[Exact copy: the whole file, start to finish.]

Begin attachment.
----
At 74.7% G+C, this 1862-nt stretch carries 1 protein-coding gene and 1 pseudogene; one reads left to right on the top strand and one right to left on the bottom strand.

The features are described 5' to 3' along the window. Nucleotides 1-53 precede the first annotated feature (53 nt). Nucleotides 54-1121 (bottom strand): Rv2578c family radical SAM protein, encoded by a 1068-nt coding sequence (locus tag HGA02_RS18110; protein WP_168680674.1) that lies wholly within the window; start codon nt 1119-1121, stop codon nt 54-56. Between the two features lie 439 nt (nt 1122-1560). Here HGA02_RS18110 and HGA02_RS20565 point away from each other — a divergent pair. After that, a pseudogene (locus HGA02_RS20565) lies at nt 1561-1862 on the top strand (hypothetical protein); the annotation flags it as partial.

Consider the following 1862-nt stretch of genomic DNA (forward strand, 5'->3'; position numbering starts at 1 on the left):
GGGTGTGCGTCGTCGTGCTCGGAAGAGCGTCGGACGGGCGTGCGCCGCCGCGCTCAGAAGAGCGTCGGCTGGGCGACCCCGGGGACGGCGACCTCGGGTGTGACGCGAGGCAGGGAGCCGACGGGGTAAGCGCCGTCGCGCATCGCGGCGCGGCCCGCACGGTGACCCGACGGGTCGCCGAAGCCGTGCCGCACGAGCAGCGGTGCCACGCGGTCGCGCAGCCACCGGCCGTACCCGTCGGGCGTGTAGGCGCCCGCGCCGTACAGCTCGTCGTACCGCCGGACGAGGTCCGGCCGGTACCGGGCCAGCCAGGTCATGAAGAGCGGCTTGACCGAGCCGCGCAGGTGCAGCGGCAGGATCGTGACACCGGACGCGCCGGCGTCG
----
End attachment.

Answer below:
At 74.7% G+C, this 1862-nt stretch carries 1 protein-coding gene and 1 pseudogene; one reads left to right on the top strand and one right to left on the bottom strand.

The features are described 5' to 3' along the window. Nucleotides 1-53 precede the first annotated feature (53 nt). Nucleotides 54-1121 (bottom strand): Rv2578c family radical SAM protein, encoded by a 1068-nt coding sequence (locus tag HGA02_RS18110; protein WP_168680674.1) that lies wholly within the window; start codon nt 1119-1121, stop codon nt 54-56. Between the two features lie 439 nt (nt 1122-1560). Here HGA02_RS18110 and HGA02_RS20565 point away from each other — a divergent pair. After that, a pseudogene (locus HGA02_RS20565) lies at nt 1561-1862 on the top strand (hypothetical protein); the annotation flags it as partial.

Consider the following 1862-nt stretch of genomic DNA (forward strand, 5'->3'; position numbering starts at 1 on the left):
GGGTGTGCGTCGTCGTGCTCGGAAGAGCGTCGGACGGGCGTGCGCCGCCGCGCTCAGAAGAGCGTCGGCTGGGCGACCCCGGGGACGGCGACCTCGGGTGTGACGCGAGGCAGGGAGCCGACGGGGTAAGCGCCGTCGCGCATCGCGGCGCGGCCCGCACGGTGACCCGACGGGTCGCCGAAGCCGTGCCGCACGAGCAGCGGTGCCACGCGGTCGCGCAGCCACCGGCCGTACCCGTCGGGCGTGTAGGCGCCCGCGCCGTACAGCTCGTCGTACCGCCGGACGAGGTCCGGCCGGTACCGGGCCAGCCAGGTCATGAAGAGCGGCTTGACCGAGCCGCGCAGGTGCAGCGGCAGGATCGTGACACCGGACGCGCCGGCGTCG